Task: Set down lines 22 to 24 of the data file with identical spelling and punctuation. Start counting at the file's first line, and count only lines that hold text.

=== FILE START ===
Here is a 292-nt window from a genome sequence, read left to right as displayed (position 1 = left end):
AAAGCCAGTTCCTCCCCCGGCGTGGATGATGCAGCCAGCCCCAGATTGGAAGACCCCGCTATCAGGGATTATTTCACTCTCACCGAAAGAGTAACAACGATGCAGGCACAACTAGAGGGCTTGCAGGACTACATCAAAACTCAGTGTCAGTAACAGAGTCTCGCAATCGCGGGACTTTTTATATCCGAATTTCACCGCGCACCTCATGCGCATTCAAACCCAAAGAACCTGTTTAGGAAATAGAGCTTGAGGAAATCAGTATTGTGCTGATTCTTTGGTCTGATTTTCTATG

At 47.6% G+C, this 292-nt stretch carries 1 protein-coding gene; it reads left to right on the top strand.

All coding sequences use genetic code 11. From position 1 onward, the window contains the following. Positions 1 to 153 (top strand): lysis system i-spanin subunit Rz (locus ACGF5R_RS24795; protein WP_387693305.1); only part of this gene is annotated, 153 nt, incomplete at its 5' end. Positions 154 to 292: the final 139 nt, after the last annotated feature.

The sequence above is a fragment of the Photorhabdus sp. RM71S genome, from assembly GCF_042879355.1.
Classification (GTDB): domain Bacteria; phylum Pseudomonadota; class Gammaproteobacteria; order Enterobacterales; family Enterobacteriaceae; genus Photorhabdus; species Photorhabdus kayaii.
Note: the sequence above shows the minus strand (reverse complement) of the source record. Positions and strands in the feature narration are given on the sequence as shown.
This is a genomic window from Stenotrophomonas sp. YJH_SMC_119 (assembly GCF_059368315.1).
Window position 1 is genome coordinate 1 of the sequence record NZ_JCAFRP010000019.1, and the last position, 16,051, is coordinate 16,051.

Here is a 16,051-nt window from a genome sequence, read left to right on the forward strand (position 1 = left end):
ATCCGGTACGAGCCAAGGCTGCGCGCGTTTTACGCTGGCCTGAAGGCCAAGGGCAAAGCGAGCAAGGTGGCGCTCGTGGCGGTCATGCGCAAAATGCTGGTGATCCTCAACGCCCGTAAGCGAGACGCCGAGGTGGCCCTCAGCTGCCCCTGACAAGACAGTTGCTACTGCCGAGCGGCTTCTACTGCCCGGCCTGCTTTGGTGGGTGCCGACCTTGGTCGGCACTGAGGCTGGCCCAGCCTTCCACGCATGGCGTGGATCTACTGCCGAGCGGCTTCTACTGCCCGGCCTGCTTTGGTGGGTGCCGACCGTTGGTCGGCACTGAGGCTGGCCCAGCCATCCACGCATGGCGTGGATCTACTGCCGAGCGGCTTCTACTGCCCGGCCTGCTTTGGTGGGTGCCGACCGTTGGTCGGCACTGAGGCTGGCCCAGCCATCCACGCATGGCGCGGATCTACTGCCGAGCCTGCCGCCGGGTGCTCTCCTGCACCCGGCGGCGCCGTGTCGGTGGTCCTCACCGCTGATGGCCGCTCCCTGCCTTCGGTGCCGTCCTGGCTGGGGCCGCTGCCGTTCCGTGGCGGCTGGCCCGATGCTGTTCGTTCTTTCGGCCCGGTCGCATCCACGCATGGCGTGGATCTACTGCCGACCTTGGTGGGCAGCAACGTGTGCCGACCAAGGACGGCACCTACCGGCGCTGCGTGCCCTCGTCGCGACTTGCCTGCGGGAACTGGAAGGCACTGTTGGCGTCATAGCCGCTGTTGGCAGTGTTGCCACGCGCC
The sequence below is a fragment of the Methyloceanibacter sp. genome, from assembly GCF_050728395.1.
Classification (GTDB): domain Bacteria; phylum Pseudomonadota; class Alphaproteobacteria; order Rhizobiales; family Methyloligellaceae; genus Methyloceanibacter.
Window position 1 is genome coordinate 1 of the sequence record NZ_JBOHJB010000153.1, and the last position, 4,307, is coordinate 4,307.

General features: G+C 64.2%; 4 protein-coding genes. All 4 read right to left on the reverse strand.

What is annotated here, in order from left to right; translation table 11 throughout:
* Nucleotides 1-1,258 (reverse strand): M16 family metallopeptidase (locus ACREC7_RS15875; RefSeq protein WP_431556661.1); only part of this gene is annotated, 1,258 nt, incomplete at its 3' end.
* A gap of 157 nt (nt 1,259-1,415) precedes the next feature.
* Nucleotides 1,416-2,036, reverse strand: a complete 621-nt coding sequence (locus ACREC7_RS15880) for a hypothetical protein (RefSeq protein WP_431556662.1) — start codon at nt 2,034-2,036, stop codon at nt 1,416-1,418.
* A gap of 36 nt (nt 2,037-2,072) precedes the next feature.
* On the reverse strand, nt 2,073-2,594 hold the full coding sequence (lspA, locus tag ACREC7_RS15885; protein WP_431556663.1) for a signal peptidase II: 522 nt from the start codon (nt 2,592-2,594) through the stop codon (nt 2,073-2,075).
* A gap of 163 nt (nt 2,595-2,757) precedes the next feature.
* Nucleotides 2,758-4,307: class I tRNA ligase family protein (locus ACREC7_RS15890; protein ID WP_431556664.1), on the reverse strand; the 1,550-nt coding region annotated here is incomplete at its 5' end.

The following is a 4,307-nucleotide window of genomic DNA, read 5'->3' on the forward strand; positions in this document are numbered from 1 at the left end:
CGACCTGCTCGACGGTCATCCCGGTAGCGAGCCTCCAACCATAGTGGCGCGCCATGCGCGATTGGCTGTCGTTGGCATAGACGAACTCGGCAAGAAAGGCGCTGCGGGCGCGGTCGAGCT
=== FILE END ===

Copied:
* A gap of 163 nt (nt 2,595-2,757) precedes the next feature.
* Nucleotides 2,758-4,307: class I tRNA ligase family protein (locus ACREC7_RS15890; protein ID WP_431556664.1), on the reverse strand; the 1,550-nt coding region annotated here is incomplete at its 5' end.

The following is a 4,307-nucleotide window of genomic DNA, read 5'->3' on the forward strand; positions in this document are numbered from 1 at the left end: